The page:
Goldfinch Feeding Survey
The Goldfinch Feeding Survey is now over - thank you to everyone who took part.
"Like you, we love watching Goldfinches. You tell us that these charming birds are an increasingly familiar sight in your gardens, and we wanted to find out exactly what it is about our gardens that Goldfinches need.”
Why do we need a survey?
With 70% more Garden BirdWatch participants reporting Goldfinches now than 20 years ago, it’s apparent that they are far more common in our gardens than they used to be, but we don't fully understand the reasons for this. How important is the food we put out or which plants we grow? Do they truly prefer nyger seed or is sunflower seed their choice treat? We needed your help to find out the answers!
Using your counts we are investigating the factors behind the increase of Goldfinches and uncover their feeding habits. Understanding how birds use the resources in our gardens means that we can provide for them when times are hard.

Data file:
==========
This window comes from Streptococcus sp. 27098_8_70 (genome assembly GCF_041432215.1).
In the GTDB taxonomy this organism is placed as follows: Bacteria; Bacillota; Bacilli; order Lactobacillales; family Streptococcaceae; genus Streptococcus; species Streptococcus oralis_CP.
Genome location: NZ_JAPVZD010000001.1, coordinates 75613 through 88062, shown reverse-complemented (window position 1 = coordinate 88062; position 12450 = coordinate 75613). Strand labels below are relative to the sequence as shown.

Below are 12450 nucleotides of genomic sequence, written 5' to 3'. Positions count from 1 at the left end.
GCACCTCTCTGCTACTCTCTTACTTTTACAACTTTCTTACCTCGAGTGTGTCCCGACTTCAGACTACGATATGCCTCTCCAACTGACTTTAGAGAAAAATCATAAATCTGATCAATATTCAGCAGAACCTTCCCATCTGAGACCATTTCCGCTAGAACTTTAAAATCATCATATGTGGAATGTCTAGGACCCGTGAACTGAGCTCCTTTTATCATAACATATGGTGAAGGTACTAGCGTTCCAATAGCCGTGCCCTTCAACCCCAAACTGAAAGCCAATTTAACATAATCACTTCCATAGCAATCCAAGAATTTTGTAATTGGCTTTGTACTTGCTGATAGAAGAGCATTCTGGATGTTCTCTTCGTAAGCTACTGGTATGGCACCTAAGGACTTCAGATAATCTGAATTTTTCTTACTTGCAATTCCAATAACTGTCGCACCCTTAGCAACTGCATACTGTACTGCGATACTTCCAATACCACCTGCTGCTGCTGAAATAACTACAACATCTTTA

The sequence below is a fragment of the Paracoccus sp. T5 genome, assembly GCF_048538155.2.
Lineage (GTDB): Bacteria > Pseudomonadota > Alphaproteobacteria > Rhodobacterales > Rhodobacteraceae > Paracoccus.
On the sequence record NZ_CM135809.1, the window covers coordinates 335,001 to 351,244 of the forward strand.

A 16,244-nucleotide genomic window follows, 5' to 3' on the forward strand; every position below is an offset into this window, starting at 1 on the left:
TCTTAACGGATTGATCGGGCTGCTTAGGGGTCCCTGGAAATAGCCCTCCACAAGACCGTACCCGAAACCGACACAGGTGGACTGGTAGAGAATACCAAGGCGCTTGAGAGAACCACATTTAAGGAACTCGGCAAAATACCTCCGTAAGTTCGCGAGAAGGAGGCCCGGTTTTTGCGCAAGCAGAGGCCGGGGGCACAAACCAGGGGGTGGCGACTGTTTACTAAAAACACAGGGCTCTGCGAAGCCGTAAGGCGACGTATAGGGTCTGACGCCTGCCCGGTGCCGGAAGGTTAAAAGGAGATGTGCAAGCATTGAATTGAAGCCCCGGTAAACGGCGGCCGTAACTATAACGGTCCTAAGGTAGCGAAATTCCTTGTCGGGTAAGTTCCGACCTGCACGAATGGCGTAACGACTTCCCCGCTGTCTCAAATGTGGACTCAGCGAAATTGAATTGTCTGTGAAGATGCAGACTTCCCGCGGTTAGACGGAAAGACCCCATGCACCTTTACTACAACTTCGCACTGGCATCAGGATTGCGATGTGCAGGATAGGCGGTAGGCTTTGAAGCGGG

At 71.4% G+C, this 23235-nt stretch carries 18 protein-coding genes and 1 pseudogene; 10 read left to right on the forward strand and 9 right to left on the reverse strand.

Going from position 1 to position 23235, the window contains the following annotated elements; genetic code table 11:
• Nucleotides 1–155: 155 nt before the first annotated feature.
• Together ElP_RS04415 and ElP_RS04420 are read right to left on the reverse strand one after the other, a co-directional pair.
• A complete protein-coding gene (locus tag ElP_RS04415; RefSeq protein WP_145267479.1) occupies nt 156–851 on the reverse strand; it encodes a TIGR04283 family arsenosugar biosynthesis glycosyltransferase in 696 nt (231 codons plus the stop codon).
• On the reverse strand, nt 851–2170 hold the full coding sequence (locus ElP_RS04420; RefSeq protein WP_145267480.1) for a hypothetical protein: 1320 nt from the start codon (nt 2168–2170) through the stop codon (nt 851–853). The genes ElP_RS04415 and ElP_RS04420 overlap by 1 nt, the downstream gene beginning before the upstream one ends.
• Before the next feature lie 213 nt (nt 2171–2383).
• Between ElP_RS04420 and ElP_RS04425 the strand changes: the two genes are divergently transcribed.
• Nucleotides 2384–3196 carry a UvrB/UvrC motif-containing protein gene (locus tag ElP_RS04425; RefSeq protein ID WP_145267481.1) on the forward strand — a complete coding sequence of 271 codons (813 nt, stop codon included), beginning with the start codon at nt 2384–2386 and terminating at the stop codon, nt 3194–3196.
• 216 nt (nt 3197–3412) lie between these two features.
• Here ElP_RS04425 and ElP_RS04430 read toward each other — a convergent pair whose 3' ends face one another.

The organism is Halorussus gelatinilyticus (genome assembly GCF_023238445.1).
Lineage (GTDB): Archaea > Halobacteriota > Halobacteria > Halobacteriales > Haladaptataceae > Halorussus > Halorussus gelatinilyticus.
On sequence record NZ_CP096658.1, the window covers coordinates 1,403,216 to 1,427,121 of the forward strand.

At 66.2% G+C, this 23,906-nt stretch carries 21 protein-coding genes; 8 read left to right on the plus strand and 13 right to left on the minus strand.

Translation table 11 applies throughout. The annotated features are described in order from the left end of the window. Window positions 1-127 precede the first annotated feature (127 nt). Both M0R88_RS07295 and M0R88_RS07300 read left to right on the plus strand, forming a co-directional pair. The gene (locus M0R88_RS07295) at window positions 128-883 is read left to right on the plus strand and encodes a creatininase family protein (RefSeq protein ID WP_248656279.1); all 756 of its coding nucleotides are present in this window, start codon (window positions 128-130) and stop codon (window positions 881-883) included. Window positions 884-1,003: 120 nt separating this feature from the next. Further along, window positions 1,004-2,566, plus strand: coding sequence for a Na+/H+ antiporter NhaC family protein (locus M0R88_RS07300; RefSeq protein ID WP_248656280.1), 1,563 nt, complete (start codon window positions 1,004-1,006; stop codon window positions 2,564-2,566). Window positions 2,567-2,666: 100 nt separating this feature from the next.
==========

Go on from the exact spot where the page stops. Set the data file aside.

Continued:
What did we ask?
We wanted you to spend two minutes watching the Goldfinches in your garden, and tell us how many you saw and what they were feeding on. We were also interested in how their feeding behaviour changed throughout the winter so if you regularly saw Goldfinches you could help us by reporting more than once.
Find out exactly what we asked people to record with our instructions.
Please have a look at our FAQ page if you have any questions.
The Goldfinch Feeding Survey ran between November 2015 and February 2016 inclusive.
This survey will support new research being undertaken by BTO Research Ecologist Kate Plummer, to investigate whether the increasing use of garden bird foods by Goldfinches is helping their national population to grow. Kate and other BTO scientists recently showed that supplementary feeding has affected the migratory behaviour of wintering Blackcaps in the UK.
Working together for seabirds
BTO work supports effective monitoring of our seabirds and aims to provide opportunities for a new generation of seabird surveyors.
Migration blog (15th – 21st October)
Changeable winds over the coming week could herald the first big arrival of Dark-bellied Brent Geese.